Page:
At the Huddersfield Town Hall 1978.
|Paul ‘Poss’ Strickland - Vocals||Mark Lawton - Guitar & Vocals|
|Chris Ellis - Bass & Vocals||Gary ‘Horace’ Westwell - Drums|
Not the Medway pop-psych Prisoners, or various American R&B-based bands, but Huddersfield’s first generation punk rockers, formed in early 1977. Huddersfield was a large town with a vibrant rock scene at the time, and famously hosted the final UK gig by the Sex Pistols before they set off for America and graceless dissolution. The Pistols were certainly one influence, according to Strickland, but then so too were “major 70s rock acts such as David Bowie, Mott The Hoople, Alice Cooper and T-Rex. But we found great inspiration in the new punk bands emerging in the capital. Of these, Wire were probably the most important, but also early Ants, the Clash and, of course, the Sex Pistols, were firm favourites.”
The Prisoners quickly became the town’s premier punk band, regularly filling local venues and building up a following throughout West Yorkshire, drawing over 1,000 to their appearance at Huddersfield Town Hall in 1978. There was also a series of local supports to visiting acts, including Adam And The Ants on their Dirk Wears White Sox tour, Penetration and Generation X, all at the local polytechnic.
The band played several times in Leeds, and recorded five tracks there “live” at Brannigan’s Club for inclusion on an album release showcasing Yorkshire punk bands. Unfortunately the promoter, John Keenan, was unhappy with the quality of the recordings made that night (of all the bands due to be featured) and the project never saw the light of day. Strickland: “Whilst working in a local recording studio several years later, Mark Lawton managed to purchase a master tape of the Prisoners tracks – despite a very good performance, having listened to the sound quality, it’s understandable that the album was never released!”
Instead the Prisoners recorded their own self-financed cassette EP, named simply ‘Release’, which sold well, principally in Huddersfield and the Yorkshire area. Eventually it would clock up over 1,000 sales, requiring two extra production runs. When John Peel turned up to DJ at Huddersfield Polytechnic in the summer of 1978, he had a copy thrust into his hands, and duly played tracks on his show. A second collection of original songs under the title ‘Laugh’ was again released on cassette only.
There was interest from Sounds (in February 1979), a brief UK tour and an appearance on BBC TV, but, according to Strickland, “as the first wave of the new wave became no wave, the band changed direction towards a more ska-influenced sound." The band splintered and the members moved on to sundry offshoots. The Prisoners reformed a few months later, initially under the name Divan Japonais, adding a keyboard player and with Lawton handling lead vocals. When that fizzled out, Ellis moved off to play bass with Deadpan Tractor, and Westwell drummed for the Killermeters, once a Huddersfield punk band who subsequently became popular on the Mod Revival circuit of the early 80s.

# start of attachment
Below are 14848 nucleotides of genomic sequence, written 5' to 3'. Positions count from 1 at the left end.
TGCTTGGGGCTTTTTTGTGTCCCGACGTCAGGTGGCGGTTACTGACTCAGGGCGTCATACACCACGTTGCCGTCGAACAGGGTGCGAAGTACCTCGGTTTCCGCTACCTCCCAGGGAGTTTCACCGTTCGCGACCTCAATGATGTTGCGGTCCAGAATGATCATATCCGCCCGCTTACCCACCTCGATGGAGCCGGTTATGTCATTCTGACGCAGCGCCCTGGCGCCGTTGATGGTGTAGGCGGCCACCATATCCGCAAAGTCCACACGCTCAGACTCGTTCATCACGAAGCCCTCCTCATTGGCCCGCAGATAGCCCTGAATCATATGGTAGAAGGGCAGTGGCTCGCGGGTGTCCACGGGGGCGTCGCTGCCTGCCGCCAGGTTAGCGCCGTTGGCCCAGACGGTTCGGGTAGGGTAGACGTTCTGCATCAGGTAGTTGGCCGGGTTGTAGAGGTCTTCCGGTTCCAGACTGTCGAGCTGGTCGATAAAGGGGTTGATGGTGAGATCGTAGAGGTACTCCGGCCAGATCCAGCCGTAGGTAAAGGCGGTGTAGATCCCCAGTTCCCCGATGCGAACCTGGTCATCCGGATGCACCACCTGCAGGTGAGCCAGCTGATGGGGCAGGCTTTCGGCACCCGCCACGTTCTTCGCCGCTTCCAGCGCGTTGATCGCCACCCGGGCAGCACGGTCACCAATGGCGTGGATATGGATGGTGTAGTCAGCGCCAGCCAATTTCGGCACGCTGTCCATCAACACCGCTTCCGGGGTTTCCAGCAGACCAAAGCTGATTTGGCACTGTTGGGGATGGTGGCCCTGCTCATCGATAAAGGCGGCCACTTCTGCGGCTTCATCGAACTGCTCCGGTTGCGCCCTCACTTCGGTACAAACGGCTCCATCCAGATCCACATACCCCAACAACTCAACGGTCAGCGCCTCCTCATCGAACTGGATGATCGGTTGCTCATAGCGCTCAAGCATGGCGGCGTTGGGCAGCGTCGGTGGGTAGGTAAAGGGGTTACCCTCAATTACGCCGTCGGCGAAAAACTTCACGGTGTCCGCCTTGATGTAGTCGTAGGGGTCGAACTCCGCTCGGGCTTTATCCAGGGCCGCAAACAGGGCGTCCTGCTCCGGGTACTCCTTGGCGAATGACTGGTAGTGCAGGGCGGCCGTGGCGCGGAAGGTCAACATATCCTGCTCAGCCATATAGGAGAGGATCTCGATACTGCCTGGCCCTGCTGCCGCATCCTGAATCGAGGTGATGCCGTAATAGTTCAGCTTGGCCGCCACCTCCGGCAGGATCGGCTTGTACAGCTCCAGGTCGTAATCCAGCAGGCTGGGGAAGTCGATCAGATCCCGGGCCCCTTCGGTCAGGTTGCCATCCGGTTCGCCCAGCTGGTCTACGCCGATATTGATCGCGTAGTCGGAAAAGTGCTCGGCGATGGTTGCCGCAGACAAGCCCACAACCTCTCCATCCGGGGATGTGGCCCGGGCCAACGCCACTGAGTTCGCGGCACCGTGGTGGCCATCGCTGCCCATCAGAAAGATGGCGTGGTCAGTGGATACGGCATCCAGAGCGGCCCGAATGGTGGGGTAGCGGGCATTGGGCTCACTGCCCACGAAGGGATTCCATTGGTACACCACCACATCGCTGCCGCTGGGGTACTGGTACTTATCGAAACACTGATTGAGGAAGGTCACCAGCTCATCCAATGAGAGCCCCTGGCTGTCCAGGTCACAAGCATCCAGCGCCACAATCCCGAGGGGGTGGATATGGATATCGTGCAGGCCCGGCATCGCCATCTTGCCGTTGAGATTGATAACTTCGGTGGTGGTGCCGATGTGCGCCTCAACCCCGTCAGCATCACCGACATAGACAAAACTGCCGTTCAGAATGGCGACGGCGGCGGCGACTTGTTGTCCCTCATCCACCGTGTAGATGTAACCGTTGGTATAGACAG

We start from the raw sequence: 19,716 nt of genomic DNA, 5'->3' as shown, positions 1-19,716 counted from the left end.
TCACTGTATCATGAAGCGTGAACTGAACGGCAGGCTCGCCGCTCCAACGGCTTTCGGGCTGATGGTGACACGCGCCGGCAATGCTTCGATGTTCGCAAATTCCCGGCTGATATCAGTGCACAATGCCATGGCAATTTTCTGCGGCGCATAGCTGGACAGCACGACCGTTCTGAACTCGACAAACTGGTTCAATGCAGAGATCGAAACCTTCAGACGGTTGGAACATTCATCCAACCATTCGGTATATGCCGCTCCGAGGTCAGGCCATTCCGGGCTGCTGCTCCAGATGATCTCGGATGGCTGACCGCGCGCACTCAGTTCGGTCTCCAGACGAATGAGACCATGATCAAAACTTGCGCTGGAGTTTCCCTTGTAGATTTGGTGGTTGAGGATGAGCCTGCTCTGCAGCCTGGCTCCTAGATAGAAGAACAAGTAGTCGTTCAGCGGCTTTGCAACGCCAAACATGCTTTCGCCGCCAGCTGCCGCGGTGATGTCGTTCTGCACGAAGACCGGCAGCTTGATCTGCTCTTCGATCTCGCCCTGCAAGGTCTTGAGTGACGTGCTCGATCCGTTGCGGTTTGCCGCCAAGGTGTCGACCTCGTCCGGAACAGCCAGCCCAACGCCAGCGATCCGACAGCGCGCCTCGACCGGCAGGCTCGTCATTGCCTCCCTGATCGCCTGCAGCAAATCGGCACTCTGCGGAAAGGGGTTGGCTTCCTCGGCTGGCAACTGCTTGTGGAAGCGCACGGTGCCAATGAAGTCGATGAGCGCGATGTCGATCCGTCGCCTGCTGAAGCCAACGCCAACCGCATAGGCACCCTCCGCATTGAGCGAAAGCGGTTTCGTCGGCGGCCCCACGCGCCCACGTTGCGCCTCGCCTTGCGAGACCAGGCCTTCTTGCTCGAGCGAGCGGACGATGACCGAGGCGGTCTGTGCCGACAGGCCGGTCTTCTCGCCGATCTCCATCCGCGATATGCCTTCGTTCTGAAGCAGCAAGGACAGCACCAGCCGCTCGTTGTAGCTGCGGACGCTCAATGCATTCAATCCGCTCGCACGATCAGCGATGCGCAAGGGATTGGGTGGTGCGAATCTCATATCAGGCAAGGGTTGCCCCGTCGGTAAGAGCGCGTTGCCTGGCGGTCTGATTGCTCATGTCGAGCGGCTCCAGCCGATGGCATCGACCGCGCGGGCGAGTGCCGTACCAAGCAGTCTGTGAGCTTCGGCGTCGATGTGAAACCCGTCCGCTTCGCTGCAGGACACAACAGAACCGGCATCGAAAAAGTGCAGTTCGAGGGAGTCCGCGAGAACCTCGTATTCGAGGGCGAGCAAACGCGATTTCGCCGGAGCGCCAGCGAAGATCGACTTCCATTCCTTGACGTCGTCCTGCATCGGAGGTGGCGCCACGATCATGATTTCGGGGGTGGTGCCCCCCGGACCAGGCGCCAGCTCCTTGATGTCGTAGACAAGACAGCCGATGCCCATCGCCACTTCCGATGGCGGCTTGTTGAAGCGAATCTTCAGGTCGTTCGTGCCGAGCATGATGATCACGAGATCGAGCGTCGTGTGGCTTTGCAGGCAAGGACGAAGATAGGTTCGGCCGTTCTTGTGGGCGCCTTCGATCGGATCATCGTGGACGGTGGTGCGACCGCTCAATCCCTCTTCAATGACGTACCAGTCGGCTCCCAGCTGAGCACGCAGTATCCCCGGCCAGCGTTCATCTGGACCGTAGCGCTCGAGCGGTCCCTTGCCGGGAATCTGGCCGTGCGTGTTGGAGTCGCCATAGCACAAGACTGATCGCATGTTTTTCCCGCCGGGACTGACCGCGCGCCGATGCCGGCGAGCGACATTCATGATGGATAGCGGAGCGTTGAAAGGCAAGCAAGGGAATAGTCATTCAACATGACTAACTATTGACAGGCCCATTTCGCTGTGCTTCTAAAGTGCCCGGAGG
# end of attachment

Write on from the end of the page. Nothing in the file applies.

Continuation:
The Prisoners reformed in 2005 with their original line-up re-recording five of the songs from the Release cassette in January 2006. Lawton is now based in Atlanta, but made the journey back to Blighty to finalise the recordings.
Release cassette (Rebel Records no cat March 1978)
Blackshirts/Charades/Walking In Time/Capturing The Colours In Light/I Spy/Countryman/Ticking Over/Boy In A Village/Phases 1 & 2/The Girl With The Light In Her Eyes/Concrete Jungle
Laugh cassette (db 1991 Records February 1982)
Laugh/Autolock/Faith Healer/Frontier Days/Sand To Sea/Incredible Art/Serious/Life To Life
Re-Released CD (Not Just Anyone NJA 1064 July 2006)
Boy In A Village/Countryman/I Spy/Blackshirts/Charades/Ticking Over/Soldier/The Girl With Light In Her Eyes/(Capturing) The Colours (In Light)/Walking In Time/Concrete June/Phases I & 2
(Check their website (www.prisonersband.com) for details)
The above text was due to appear in the book "No More Heroes" but sadly had to be dropped due to lack of space" Thanks to Alex Ogg for letting us use this piece.
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